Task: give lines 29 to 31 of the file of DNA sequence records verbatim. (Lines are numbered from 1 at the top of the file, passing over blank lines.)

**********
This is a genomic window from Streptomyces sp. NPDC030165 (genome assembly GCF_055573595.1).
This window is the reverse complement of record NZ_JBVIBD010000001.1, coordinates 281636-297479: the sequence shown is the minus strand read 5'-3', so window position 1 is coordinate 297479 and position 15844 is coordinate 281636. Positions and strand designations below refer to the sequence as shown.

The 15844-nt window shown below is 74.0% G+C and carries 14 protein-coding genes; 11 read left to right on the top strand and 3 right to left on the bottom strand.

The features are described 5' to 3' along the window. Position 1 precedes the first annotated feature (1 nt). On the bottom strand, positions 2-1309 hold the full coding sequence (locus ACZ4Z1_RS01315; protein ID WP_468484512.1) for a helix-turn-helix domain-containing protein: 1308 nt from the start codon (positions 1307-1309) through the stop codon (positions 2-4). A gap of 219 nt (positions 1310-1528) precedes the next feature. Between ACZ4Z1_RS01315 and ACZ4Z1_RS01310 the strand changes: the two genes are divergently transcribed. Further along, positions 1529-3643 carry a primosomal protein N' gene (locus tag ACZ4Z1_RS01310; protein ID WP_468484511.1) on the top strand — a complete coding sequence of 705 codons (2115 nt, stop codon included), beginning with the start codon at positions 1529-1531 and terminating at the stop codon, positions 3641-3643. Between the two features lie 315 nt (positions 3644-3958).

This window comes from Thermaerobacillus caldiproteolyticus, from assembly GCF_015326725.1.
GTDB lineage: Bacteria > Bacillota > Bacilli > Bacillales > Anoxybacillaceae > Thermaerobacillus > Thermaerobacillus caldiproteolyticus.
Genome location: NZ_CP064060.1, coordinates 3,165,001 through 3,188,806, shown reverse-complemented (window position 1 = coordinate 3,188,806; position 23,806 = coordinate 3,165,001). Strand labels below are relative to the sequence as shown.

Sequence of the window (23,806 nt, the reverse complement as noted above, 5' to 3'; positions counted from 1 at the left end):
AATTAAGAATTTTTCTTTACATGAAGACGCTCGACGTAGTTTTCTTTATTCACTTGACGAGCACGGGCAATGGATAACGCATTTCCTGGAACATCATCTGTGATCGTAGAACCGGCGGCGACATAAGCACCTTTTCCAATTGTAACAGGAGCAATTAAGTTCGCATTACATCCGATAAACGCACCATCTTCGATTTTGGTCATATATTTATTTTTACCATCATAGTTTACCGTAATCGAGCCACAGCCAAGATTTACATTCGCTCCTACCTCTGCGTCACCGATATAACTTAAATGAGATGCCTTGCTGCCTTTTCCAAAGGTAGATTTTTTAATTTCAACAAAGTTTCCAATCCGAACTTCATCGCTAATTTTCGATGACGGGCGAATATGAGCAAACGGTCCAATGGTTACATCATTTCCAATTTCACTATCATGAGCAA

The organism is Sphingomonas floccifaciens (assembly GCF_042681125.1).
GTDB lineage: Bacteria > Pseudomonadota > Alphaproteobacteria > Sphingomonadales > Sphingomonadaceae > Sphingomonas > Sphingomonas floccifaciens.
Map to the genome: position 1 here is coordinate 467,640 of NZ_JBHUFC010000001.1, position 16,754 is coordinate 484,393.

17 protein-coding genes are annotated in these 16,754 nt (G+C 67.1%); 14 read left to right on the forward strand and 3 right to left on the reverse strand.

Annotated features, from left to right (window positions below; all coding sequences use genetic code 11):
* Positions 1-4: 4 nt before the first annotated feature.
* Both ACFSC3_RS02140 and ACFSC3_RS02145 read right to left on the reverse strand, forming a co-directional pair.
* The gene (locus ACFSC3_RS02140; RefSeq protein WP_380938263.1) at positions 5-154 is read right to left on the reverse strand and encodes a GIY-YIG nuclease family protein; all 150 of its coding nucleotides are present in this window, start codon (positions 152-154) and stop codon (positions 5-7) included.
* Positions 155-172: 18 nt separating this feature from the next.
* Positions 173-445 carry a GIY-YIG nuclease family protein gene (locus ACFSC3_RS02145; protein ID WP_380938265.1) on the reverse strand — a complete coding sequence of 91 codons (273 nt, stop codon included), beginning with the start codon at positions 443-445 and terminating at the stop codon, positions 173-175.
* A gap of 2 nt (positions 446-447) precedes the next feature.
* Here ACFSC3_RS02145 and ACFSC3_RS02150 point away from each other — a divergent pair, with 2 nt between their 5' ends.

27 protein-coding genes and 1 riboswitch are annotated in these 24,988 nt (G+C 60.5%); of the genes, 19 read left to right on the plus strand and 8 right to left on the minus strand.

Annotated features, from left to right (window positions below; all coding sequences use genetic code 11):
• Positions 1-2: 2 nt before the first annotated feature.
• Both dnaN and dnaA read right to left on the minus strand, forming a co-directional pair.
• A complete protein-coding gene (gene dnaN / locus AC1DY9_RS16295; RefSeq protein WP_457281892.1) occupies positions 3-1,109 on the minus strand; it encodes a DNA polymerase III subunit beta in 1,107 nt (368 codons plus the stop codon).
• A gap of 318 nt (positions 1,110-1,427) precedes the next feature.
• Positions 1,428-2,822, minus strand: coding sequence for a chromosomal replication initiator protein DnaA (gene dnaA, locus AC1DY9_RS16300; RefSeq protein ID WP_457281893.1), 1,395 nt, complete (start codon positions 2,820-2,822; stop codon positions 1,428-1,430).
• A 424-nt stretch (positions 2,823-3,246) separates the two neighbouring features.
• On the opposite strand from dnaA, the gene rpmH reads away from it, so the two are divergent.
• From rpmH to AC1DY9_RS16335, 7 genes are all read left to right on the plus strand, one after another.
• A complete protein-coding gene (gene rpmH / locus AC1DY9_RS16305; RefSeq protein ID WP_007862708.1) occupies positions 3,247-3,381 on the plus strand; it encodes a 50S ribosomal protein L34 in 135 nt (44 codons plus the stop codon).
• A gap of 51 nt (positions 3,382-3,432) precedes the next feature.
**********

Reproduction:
• A 424-nt stretch (positions 2,823-3,246) separates the two neighbouring features.
• On the opposite strand from dnaA, the gene rpmH reads away from it, so the two are divergent.
• From rpmH to AC1DY9_RS16335, 7 genes are all read left to right on the plus strand, one after another.